- If we are in the New Covenant era, which Scripture says is FOREVER (Hebrews 13:20), why would God go back to a temple system of the Old Covenant which Paul called bondage (Galatians 4)?
- If God was going to go back to animal sacrifices for sin in a future millennium, does that mean Christ died in vain (Galatians 2:21)?
- Why can Jesus’ earthly kingdom be set up in earthly Jerusalem, when Jesus himself said the hour was coming when worshipping God would NOT be in Jerusalem (John 4:21)?
C. Questions about hermeneutics (biblical interpretive method) —
- Dispensationalists say that you interpret the Bible literally, but do you do so appropriately and consistently? For example, when Isaiah (Isaiah 55:12) describes the mountains and the hills breaking into song and the trees clapping their hands, is this to be taken this literally? When Isaiah (Isaiah 13:9-13) describes God shaking the earth from its place and making the stars not show their light (predicting doom on Babylon, which all scholars was fulfilled in the past), wasn’t this intended to be taken seriously but non-literally?
- If the Bible is to be interpreted 100% literally, why are the terms like “must shortly take place,” “at hand,” “quickly,” etc. not read literally?
- If “soon” means “2000 years or longer,” does that mean it was going to take Timothy 2000 years to be sent to the Philippians (or to us) by Paul (Philippians 2:19)?
- If the Bible is to be interpreted 100% literally, why do some dispensationalists say the seven churches in Asia (Revelation 1-3) are “church ages” and not “literal” churches?
- When Colossians 1:23 states, “This is the gospel you heard and that has been proclaimed [past tense] to every living creature under heaven.” —do you interpret this literally? Had the gospel been declared to the American Indians?
D. Questions about the “End of the Age” and “Last Days” —
- In such passages as Matthew 13:39-40; 13:49; 24:3; 28:20; etc., isn’t Jesus referring to the end of an age (Greek aion) rather than the end of the world (Greek kosmos)? In other words, if the author was talking about the end of the world, wouldn’t he have used kosmos when he actually used aion?
- Since the thrust of the Olivet Discourse (Matthew 24/25; Mark 13; Luke 21) is the destruction of the temple, isn’t it reasonable to believe that the age in question was the age of the Jewish dispensation, thus the Old Covenant order—especially since the ancient Jewish system of temple sacrifices for sin ended with the destruction of the temple in AD 70?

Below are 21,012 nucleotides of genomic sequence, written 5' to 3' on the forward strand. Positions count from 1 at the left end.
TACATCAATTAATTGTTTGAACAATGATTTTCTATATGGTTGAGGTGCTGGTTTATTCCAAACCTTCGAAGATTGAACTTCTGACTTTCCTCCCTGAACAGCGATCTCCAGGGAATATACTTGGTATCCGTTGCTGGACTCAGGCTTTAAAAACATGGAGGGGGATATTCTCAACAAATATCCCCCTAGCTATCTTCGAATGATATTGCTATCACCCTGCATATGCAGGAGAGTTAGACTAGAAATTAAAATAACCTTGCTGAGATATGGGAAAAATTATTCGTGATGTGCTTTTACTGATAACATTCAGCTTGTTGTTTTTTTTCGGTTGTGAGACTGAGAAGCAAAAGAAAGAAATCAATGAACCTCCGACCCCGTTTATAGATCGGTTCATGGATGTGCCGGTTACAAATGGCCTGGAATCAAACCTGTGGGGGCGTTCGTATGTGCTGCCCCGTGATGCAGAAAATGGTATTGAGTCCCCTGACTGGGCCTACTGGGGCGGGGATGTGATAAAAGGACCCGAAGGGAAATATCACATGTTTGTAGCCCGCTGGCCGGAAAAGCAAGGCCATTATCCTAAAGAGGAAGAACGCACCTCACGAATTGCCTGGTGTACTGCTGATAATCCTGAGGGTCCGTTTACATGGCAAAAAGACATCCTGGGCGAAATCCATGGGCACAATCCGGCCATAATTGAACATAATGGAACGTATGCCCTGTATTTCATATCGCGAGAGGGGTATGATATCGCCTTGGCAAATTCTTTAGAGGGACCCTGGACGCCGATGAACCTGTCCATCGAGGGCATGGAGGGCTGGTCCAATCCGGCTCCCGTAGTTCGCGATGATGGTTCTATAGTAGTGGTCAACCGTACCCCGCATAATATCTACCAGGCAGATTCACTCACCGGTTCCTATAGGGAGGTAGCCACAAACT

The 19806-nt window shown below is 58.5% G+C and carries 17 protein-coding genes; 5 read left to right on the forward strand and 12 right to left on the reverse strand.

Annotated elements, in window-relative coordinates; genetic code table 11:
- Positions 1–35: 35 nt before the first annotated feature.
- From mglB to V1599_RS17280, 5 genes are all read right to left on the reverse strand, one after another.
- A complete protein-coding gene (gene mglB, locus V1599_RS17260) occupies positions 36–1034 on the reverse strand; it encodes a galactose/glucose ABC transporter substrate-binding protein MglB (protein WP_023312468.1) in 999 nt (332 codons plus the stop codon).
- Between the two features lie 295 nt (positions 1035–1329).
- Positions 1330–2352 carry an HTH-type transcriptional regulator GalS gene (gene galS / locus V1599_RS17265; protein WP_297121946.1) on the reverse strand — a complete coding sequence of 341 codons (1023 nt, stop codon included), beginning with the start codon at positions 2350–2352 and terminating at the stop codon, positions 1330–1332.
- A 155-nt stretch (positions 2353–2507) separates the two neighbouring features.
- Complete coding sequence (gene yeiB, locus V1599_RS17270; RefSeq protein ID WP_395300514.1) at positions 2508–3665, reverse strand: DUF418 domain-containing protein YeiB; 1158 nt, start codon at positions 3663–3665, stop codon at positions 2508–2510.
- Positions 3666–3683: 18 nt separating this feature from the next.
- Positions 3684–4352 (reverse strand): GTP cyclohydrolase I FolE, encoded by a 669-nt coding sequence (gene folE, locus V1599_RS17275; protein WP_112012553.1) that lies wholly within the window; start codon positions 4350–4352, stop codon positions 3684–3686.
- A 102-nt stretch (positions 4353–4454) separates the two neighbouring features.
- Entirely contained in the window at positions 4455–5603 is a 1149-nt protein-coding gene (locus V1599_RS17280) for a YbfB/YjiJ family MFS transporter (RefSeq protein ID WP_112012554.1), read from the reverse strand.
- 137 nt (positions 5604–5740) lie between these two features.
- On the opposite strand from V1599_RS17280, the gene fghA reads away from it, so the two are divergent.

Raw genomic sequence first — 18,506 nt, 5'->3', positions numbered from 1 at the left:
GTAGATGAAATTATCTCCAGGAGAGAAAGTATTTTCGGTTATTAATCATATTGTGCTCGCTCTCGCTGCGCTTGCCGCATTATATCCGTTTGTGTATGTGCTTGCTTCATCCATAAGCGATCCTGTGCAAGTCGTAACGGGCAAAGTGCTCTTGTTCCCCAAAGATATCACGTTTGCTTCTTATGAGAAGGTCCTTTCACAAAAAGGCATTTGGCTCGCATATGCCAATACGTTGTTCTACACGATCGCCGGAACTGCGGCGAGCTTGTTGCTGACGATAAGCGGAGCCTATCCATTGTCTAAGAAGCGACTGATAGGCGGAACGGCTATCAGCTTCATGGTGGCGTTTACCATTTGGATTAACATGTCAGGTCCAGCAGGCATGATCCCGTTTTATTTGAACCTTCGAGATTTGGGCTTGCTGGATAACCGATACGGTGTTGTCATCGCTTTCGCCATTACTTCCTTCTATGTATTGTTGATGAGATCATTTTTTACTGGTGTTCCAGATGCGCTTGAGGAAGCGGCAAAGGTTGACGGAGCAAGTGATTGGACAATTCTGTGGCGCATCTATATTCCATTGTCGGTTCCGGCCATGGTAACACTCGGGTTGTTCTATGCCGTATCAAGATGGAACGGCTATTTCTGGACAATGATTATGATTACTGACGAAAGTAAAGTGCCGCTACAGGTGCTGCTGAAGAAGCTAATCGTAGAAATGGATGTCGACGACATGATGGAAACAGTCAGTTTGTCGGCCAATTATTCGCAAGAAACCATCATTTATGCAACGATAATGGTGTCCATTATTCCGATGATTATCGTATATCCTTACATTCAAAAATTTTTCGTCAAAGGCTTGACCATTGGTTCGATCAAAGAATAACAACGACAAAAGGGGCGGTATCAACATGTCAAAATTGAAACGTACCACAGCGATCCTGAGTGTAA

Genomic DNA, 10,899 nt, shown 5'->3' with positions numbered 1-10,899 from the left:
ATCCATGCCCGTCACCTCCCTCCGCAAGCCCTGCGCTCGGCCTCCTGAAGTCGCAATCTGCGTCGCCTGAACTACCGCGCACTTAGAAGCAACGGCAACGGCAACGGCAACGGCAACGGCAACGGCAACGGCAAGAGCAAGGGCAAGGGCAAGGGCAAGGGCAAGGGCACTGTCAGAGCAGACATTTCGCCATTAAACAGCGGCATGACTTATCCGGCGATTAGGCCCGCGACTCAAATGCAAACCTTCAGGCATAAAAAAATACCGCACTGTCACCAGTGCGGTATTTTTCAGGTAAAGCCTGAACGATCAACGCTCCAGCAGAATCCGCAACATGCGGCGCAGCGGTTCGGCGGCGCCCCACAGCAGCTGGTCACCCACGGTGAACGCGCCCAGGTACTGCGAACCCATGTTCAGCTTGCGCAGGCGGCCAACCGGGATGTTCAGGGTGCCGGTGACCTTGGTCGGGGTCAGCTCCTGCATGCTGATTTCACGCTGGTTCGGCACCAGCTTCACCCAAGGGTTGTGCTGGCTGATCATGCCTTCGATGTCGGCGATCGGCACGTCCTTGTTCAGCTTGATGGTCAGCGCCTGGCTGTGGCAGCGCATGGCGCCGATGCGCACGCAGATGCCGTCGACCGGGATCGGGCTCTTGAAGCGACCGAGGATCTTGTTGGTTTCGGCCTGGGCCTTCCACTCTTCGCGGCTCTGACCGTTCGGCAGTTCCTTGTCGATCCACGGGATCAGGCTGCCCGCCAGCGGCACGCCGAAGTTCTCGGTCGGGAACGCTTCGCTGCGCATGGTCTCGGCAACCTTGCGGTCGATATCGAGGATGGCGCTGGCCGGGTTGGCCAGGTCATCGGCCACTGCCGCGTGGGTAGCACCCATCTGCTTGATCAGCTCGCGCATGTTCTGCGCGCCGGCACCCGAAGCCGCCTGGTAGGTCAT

- The “time of the end” mentioned in Daniel 12:1-13 was to be when the burnt offering was taken away. Since burnt offerings ended in AD 70, must not this be the timeline, thus the “last days” of which the Bible speaks?
- Doesn’t every mention of the last days in the New Testament refer to the first century (Matthew 24:3, 14, 34; Acts 2:14-20; 1 Corinthians 7:29-31; 10:11; 1 Timothy 4:1; 2 Timothy 3:1-5; Hebrews 1:2; 9:26; James 5:3-9; 1 Peter 1:5, 20; 4:7; 2 Peter 3:3; 1 John 2:18; Jude 18).
E. Questions about the Rapture and the Tribulation —
- Is there anywhere in the New Testament a trace of evidence for a secret, invisible, instantaneous rapture of the church?
- If Jesus is going to rapture the church out of the world, why does Jesus pray for the exact opposite thing to happen—that the church would NOT be taken out of the world—in John 17:15?
- Is eschatology so confusing that God would have us bounce around between somewhere (hades/”temporary abode”), heaven, earth, new heaven and new earth? Wouldn’t you want to stay in heaven when you get there?
- Is there any verse in the Bible that teaches a “seven-year tribulation?”
- Doesn’t the Jewish War of 66-70 AD qualify as a great tribulation, given that that over a million Jews were killed, their nation was dissolved, their temple decimated, and along with it went their whole world order and the centerpiece of their religion—the centuries old system of animal sacrifices for sin?